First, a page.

NASHVILLE — U.S. Senate Democratic candidate Phil Bredesen said Friday morning he would vote to confirm U.S. Supreme Court nominee Brett Kavanaugh if he were now a senator.
The announcement came as the GOP-led Senate prepared to hold a cloture vote on the controversial judge's nomination. Kavenaugh's nomination passed that vote, and a confirmation vote over the weekend is expected.
With pressure mounting for days on the former governor to declare how he would vote on Kavanaugh, a conservative accused by three women of sexual misconduct while he was in high school and college, Bredesen said in a release that he had been prepared earlier to announce his support for Kavanaugh.
Bredesen's full statement
"Presidents have the right to appoint justices who share their values--elections have consequences. I believe a Senator's responsibility to 'advise and consent' is not a license to indulge in partisanship, but should focus on the qualifications of the nominee, their ethics and their temperament.
I believed that Judge Kavanaugh initially met this test, and I was prepared to say 'yes' to his nomination prior to Dr. Ford's coming forward. While the subsequent events make it a much closer call, and I am missing key pieces of information that a sitting Senator has, I'm still a 'yes.'
Dr. Ford is a heroine, and has brought forcefully into the national conversation the many barriers women face in reporting and dealing with sexual harassment and assault. I was disgusted by the treatment she received at the hands of the Senate and am determined to help bring about a fairer and far more respectful treatment of these issues."
He said that, while concerned about the later allegations and emphasizing he is missing "key pieces of information that a sitting Senator has," he is "still a yes."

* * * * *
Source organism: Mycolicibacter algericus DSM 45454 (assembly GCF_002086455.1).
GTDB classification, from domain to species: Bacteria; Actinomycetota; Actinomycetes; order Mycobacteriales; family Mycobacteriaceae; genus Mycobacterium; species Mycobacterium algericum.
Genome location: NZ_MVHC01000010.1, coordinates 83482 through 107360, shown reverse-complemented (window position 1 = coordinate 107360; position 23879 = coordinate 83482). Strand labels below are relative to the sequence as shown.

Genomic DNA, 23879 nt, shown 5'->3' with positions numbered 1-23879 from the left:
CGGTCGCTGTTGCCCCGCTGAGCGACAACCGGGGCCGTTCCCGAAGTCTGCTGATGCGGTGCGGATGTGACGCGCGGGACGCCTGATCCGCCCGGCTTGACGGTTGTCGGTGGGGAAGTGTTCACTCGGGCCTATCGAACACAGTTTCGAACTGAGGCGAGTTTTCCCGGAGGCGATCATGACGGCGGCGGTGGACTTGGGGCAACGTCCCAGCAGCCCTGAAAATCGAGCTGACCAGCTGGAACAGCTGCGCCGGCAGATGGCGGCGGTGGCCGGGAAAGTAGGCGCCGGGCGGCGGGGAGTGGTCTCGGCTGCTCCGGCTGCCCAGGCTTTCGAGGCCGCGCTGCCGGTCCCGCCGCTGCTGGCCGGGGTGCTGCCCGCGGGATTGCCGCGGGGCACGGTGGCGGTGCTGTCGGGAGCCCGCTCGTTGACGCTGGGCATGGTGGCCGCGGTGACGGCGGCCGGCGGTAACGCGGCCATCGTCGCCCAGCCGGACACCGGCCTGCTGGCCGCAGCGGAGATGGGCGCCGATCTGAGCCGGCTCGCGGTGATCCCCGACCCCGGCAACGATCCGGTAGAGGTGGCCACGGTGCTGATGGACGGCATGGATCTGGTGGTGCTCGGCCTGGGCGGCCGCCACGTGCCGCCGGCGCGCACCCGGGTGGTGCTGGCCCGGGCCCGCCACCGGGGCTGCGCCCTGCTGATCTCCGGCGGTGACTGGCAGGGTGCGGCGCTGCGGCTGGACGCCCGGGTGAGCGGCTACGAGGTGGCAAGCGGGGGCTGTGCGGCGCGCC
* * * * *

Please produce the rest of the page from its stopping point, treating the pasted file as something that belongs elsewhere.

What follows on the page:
He also said presidents "have the right to appoint justices that best meet their values — elections have consequences."
And Bredesen said senators' responsibility to "advise and consent" is "not a license to indulge in partisanship."
Kavanaugh's confirmation battle has become a major issue in the tight Senate race between Bredesen and Republican Marsha Blackburn.
Bredesen has pitched himself to voters as a pragmatic moderate who won't be dictated to by Senate Minority Leader Chuck Schumer, D-N.Y
Blackburn, a staunch conservative congresswoman, GOP loyalist and strong supporter of President Donald Trump, charges Bredesen will become beholden to Schumer if he is elected.
And she's hammered him in recent weeks for his silence on Kavanaugh.
Bredesen, who is counting on support from GOP moderates and conservative-leaning independents in a normally Republican state, has experienced problems among some fellow Democrats over the Kavanaugh question.
During a Chattanooga forum on Monday while Blackburn appeared with Trump at a Johnson City, Tennessee rally, Bredesen faced boos from some when he said he was "still holding and reserving my opinion on Mr. Kavanaugh until the FBI finishes its investigation."
Before Dr. Christine Blasey Ford publicly accused Kavanaugh of sexual assault at a party decades ago at a high school, there was political speculation here that Bredesen might announce he would vote to confirm the nominee.
But Bredesen, who as governor once appointed a Republican Tennessee Supreme Court justice, held off announcing any decision in the wake of the public accusations against Kavanaugh.
In his statement, he called Ford a "heroine."
Blackburn charged in a statement that Bredesen's "campaign is bought and paid for by Chuck Schumer and national Democrats, including Michael Bloomberg.
"He put off an answer on Judge Kavanaugh for 88 days, under Chuck Schumer's direction to stay neutral as long as you can. The contrast on these issues could not be more clear."
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